In 13 years, Bryan Cutler has gone from an X-ray technologist with little political clout to Pennsylvania’s Speaker of the House.
The Peach Bottom Republican was unanimously elected Monday by his colleagues on both sides of the aisle to take the gavel from veteran lawmaker Mike Turzai, who resigned on June 15 and ended his five-year run leading the chamber.
In what is one of the fastest rises in ranks since 1967, Cutler quickly ascended from majority whip in 2015, to majority leader in 2019, and now to speaker. At 45, he is the youngest speaker since Bill DeWeese in 1993, who was 43 when elected.
In his first remarks as speaker, Cutler charged his colleagues with the same three things he led with in his first day as majority leader: treat others with respect, don't ask other's to do something that you are not willing to do, and leave things better than when they found them.
"[Pennsylvania's founder William Penn] hoped this place would become an example for the rest of the world for what can be accomplished when all people are provided with freedom, liberty and the opportunity to live and worship as they see fit," he said.
"I can only imagine how proud William Penn would be that Pennsylvania has endured," he later added.
Cutler is also the first speaker from Lancaster County since Rep. Aaron Hess, who served in the position from 1929 to 1930, when the stock market crash launched the country into the Great Depression. With unemployment now at its worst levels since then, Cutler is stepping into the speaker role as the state continues to grapple with the COVID-19 pandemic.
"I think that history has made it plain that the shortest speeches are often the best," Cutler said during his first remarks as speaker. "Today my words will not be short because they are the best, they will be short because this General Assembly and this House of Representatives does not have time to waste."
Rep. Dave Hickernell (R., West Donegal) nominated Cutler on the House floor, noting he and other former representatives from Lancaster County knew “almost immediately” that Cutler had potential to become a leader in the House.
“Most of you know that I’ve been one of Bryan’s biggest cheerleaders over the years, but even I never imagined that he would so quickly rise through the ranks to be whip, majority leader and today be a candidate for speaker of this great House,” Hickernell said during his nomination remarks before Cutler was elected.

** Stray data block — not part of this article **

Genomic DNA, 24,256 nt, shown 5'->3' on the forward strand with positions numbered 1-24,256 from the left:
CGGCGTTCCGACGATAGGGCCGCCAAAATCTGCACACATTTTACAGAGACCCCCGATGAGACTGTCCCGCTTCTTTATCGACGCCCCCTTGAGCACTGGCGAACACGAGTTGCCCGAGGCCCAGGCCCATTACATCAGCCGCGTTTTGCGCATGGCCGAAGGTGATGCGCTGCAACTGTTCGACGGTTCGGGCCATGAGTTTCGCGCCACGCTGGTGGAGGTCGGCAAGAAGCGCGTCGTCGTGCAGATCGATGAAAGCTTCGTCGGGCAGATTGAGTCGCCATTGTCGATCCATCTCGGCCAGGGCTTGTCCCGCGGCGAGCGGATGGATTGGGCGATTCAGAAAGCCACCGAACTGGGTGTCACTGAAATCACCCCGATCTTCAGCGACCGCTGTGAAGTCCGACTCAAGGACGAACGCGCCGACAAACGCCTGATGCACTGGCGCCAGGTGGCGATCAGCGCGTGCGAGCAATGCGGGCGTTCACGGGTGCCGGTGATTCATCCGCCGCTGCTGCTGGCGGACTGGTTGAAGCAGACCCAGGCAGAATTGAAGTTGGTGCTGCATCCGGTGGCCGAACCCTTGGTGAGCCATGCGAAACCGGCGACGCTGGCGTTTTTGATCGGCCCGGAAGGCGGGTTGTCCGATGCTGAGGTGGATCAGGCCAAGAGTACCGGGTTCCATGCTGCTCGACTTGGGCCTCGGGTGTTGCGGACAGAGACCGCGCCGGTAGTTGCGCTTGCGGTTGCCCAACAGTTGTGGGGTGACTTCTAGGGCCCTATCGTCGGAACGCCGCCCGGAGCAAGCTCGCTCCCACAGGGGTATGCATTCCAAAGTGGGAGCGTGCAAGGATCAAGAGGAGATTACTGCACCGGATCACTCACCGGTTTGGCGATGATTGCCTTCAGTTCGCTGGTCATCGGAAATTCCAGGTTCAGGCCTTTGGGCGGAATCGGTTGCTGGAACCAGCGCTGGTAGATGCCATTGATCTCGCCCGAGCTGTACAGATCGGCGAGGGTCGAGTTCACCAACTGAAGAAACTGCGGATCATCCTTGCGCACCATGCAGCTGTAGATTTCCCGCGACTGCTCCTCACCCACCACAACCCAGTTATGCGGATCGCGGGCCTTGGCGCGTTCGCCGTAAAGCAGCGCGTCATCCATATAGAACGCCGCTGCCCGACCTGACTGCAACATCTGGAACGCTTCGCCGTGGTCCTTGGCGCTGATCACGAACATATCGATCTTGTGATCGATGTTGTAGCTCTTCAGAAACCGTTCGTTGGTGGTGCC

Cutler was also nominated by Rep. Pam DeLissio, a Philadelphia County Democrat. She spoke at his invitation. DeLissio, who worked with Cutler for 18 months to improve a piece of health care legislation, said by inviting a colleague from the minority party, he was setting up his speakership as a reminder to “find that joint path forward.”
After being sworn in, Cutler was handed the gavel by former Rep. Scott Boyd, who previously represented the district now held by Rep. Keith Greiner (R., Upper Leacock).
Much of Cutler's speakership is unique including: his young age, taking on the role half way through the year, becoming speaker a few months before an election that could potentially flip out of Republican control -- all during a pandemic wreaking havoc on the state's citizens and finances.
Since his election in 2006, Cutler has remained a popular member and conservative voice in the state Capitol, opposing expanded abortion access and gambling. During his last 18 months managing the Republican caucus' agenda, he focused on legislating multi-bill packages on juvenile justice reforms, human trafficking, health care and technical education, among others.
Cutler hadn't considered becoming speaker until Turzai announced he was leaving the General Assembly, he said. During the last six months, he talked with members to see if they would want him to lead the chamber or continue as majority leader.
The speaker of the House is tasked with leading the chamber and enforcing the rules. Speakers can use their top position to push personal policy priorities, which former speaker Turzai would do. He is also one of the main voices negotiating budgets with Gov. Tom Wolf.
The Republican caucus also elected former majority whip Rep. Kerry Benninghoff (R., Centre) as majority leader and Rep. Donna Oberlander (R., Clarion) to replace him as majority whip, House Republicans announced.